SAN FRANCISCO – You can sit glued to your couch this week, cheering on your favorite player for four days at the U.S. Open.
You can root for The Olympic Club's Lake Course to be the real winner, making competitors look foolish in their attempts at success. You can support further assaults on the USGA, with players echoing last year’s low scores with even more birdies this time around.
One thing we can all agree upon is that the year’s second major championship will be more intriguing with the more storylines that emanate from this week’s proceedings.
Here are a half-dozen stories that I’d love to write at the conclusion of this week’s event:
SAN FRANCISCO – For the record, it took 14 to get 15. That would be 14 major championship appearances for Tiger Woods before finally advancing to his 15th career major victory. For the record books, he now trails leader Jack Nicklaus by just three on the all-time list, once again reasserting himself as the logical and perhaps inevitable choice to replace his boyhood hero atop the game’s most hallowed record. Never lacking in a flair for the dramatic, Woods claimed No. 15 in exciting fashion for his first major win since the 2008 U.S. Open, producing yet another a spine-tingling, hair-raising moment for the ages en route to the title.
SAN FRANCISCO – Fifty-seven years after one of the greatest upsets in golf history, golf fans were treated to Jack Fleck over Ben Hogan 2.0 on Monday, as a virtual unknown defeated one of the game’s most accomplished players in one of the most unpredictable finishes in decades. Of course, if you watched the two men compete in the 18-hole playoff without prior knowledge of their accomplishments, it was difficult to ascertain which man was the struggling Tour professional and which one already owns a trophy room full of major hardware. And it was only fitting that as the newest major champion floated from the final green toward his awaiting family, one of the first people to congratulate him was Fleck himself.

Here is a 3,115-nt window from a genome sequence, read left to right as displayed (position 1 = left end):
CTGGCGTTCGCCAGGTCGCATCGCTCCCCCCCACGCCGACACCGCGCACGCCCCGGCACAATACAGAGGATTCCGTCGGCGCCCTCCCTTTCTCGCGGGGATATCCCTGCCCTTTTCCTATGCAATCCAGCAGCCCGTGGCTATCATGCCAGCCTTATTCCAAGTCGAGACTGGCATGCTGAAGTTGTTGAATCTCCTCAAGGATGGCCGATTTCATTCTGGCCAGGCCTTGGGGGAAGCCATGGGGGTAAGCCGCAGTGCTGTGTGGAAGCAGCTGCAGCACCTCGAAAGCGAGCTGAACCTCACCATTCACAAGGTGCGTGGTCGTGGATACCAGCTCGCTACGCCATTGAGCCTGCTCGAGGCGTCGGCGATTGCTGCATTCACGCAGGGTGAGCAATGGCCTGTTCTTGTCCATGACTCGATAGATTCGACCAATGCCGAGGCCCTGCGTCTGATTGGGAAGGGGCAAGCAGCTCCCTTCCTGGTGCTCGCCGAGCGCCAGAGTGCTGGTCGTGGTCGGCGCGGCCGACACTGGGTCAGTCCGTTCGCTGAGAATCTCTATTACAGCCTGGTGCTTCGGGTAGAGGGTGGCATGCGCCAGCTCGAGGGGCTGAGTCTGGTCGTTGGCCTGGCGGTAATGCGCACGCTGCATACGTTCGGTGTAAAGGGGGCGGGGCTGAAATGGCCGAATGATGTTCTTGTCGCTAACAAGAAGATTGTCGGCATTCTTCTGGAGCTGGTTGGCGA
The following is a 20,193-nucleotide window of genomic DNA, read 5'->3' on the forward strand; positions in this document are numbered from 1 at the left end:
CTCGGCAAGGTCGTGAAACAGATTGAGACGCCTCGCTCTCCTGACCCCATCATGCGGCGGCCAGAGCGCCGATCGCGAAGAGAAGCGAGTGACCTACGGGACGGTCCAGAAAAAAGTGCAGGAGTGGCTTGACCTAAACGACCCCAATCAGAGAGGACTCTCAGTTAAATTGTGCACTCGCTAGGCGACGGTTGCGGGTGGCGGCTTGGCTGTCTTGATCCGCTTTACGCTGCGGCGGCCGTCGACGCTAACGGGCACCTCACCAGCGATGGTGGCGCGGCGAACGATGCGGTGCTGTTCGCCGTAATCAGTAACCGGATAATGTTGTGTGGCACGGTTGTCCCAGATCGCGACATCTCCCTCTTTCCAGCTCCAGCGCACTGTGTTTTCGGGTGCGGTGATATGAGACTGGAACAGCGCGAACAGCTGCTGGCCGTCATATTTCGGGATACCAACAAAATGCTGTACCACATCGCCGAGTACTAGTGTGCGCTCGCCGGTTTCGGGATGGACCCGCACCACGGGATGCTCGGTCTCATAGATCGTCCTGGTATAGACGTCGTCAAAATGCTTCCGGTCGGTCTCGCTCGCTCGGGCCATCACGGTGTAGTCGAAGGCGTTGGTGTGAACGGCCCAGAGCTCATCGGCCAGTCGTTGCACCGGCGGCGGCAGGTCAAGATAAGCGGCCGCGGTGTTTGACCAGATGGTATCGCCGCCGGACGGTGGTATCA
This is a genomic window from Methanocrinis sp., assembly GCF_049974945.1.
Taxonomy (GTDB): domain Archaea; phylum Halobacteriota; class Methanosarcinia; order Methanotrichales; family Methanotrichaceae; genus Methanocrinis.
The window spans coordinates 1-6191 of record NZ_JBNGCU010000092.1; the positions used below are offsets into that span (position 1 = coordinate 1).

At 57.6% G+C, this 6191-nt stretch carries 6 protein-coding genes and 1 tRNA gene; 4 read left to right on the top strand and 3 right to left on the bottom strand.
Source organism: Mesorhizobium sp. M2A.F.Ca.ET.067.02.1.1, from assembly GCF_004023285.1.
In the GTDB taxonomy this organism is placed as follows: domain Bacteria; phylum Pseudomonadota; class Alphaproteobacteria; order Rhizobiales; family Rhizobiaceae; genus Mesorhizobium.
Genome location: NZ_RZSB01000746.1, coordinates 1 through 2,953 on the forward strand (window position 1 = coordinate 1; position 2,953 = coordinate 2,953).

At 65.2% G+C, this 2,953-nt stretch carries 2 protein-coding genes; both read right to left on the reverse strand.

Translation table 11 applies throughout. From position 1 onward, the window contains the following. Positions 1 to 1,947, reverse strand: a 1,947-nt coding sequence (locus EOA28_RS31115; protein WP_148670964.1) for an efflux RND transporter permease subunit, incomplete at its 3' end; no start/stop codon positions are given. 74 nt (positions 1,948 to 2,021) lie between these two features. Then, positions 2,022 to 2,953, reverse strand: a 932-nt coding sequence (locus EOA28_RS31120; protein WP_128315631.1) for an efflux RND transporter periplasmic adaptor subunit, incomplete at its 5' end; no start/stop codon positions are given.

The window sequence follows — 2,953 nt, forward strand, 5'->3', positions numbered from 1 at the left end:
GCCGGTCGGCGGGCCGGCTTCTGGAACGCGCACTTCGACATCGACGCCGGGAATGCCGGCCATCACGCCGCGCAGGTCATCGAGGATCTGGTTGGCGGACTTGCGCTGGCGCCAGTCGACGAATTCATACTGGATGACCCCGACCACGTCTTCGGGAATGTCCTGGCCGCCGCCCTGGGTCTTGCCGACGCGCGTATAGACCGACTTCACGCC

SAN FRANCISCO – Move over, Bobby Jones. Make way, Ben Hogan. Let one more in the club, Willie Anderson, John McDermott, Ralph Guldahl and Curtis Strange. The list of players to win back-to-back U.S. Open titles is a short yet distinguished one. It was joined on Sunday by Rory McIlroy in most impressive fashion, as he backed up last year’s eight-stroke victory with another triumph of the same exact margin, once again trouncing a world-class field of elite professionals to earn his second major championship win at the age of 23. The performance made McIlroy’s recent “slump” of three consecutive missed cuts seem laughable, hardly a harbinger of the impressive display he showed at The Olympic Club.
SAN FRANCISCO – When he qualified for the U.S. Open through a sectional qualifier, Casey Martin established himself as not only the best story in advance of the year’s second major, but perhaps the best story of the golf season so far. What we didn’t realize at the time, of course, was that Martin’s inclusion in the field was only the opening chapter in a storybook week for the University of Oregon golf coach. Riding in his cart through increasingly crowded galleries at The Olympic Club, his navigational skills were surpassed only by his golfing acumen, as it was Martin who gave the rest of the world a wild ride throughout the entire week. Walking with a pronounced limp in his right leg as the result of Klippel-Trenaunay-Weber syndrome, the 40-year-old proved that a player doesn’t need to be fully healthy in order to produce healthy numbers on the scorecard.
SAN FRANCISCO – Call it irony. Wonderful, delicious irony. Ernie Els and Lee Westwood – forever linked as two of the greatest ball-strikers of their generation, but men for whom clutch putting in big-time events has often been a foreign language in recent years – walked to the last green in Sunday’s final pairing tied for the U.S. Open lead, both with slippery, snaking, side-winding 20-foot birdie putts between them and history. And wouldn’t you know, at that very moment, their shared short-game woes melted within seconds, as one after the other they poured in the putts, culminating the festivities with huge smiles and exasperated hugs, each confident in the notion that even if he didn’t win in a playoff, he had proven to himself that he could roll in the most important of putts when it mattered most.
SAN FRANCISCO – One competitor called it a “bloodbath.” Another claimed he was glad he hadn’t run into USGA executive director Mike Davis, because things “may have gotten ugly.” More than a few contended that they’re done with the U.S. Open and won’t even try to qualify anymore. Those may simply be knee-jerk reactions, but there’s no other way to describe the brutal playing conditions at The Olympic Club. When the dust settled and the smoke coming out of players’ ears cleared, only one man was in single digits over par for the week. Yes, you read that correctly. Only one of the best golfers on the planet was able to break the 10-over-par barrier through 72 holes.